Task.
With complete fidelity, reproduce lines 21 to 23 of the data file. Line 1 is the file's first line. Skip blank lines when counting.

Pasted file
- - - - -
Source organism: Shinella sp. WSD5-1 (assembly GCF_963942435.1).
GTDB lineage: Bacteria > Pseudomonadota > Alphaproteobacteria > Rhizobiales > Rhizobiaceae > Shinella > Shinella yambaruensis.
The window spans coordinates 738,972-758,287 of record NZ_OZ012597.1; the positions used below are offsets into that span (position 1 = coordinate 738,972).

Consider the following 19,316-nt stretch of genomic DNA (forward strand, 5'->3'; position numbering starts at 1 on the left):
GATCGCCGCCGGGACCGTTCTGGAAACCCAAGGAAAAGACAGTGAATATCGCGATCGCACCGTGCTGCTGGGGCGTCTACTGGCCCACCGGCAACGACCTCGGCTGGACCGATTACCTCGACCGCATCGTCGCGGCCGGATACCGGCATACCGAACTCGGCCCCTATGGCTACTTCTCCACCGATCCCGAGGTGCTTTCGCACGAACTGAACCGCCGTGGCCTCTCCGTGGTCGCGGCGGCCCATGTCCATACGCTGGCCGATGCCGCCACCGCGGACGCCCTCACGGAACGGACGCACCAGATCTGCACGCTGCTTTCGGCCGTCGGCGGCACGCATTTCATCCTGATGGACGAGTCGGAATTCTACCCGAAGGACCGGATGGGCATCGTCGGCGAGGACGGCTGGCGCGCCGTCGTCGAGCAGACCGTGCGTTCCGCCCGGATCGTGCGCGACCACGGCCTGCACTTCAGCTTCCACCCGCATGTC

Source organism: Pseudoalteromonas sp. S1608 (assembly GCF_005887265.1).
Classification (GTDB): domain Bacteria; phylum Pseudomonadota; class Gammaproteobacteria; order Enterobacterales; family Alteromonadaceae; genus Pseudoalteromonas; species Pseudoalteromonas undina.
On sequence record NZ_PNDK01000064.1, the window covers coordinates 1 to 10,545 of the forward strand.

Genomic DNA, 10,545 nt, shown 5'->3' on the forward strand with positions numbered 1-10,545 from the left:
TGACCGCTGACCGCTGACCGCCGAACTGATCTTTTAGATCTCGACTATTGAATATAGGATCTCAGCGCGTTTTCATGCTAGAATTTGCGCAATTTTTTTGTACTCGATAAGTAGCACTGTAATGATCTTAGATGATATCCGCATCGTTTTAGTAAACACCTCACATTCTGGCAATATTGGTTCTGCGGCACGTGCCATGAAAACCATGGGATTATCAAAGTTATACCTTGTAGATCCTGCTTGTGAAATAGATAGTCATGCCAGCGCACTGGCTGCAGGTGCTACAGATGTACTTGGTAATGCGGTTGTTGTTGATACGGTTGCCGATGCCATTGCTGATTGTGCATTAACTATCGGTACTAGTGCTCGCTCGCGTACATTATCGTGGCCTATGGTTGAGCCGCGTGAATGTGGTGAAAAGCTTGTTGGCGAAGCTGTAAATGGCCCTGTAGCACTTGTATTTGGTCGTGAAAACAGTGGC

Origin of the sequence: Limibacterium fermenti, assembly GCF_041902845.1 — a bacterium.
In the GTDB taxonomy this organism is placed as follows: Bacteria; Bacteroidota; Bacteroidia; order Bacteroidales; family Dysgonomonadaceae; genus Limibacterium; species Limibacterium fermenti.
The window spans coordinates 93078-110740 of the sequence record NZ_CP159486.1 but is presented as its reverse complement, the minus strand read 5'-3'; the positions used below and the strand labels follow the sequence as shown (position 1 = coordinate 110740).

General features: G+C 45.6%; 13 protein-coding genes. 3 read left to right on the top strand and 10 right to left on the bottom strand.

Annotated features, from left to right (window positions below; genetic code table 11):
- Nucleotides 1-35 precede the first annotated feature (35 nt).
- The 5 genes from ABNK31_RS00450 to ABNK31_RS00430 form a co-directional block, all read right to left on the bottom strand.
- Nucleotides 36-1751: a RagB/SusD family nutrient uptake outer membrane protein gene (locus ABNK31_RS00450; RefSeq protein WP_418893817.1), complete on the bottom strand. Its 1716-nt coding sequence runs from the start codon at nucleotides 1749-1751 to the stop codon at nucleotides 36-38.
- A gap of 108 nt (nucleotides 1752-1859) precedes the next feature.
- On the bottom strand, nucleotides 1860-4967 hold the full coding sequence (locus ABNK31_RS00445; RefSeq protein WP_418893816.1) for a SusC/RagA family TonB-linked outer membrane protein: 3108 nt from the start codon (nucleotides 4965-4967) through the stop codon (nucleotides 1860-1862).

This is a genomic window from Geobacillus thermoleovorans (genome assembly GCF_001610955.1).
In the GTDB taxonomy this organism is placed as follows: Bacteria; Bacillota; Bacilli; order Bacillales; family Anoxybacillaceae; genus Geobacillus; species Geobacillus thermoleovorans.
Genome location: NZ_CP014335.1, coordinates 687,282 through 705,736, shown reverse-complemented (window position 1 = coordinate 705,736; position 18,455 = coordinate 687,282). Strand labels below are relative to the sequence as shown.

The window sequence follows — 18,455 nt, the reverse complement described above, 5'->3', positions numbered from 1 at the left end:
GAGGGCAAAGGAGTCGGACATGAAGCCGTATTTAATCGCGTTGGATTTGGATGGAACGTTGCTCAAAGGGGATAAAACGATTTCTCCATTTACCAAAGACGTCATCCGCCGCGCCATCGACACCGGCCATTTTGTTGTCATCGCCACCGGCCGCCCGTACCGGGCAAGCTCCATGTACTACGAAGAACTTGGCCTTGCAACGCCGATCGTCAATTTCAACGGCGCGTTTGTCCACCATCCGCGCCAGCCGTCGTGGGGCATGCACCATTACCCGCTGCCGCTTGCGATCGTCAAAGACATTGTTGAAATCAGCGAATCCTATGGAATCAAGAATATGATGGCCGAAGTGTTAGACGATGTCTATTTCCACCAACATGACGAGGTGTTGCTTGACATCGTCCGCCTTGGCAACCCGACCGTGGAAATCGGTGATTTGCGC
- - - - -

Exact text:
This is a genomic window from Geobacillus thermoleovorans (genome assembly GCF_001610955.1).
In the GTDB taxonomy this organism is placed as follows: Bacteria; Bacillota; Bacilli; order Bacillales; family Anoxybacillaceae; genus Geobacillus; species Geobacillus thermoleovorans.
Genome location: NZ_CP014335.1, coordinates 687,282 through 705,736, shown reverse-complemented (window position 1 = coordinate 705,736; position 18,455 = coordinate 687,282). Strand labels below are relative to the sequence as shown.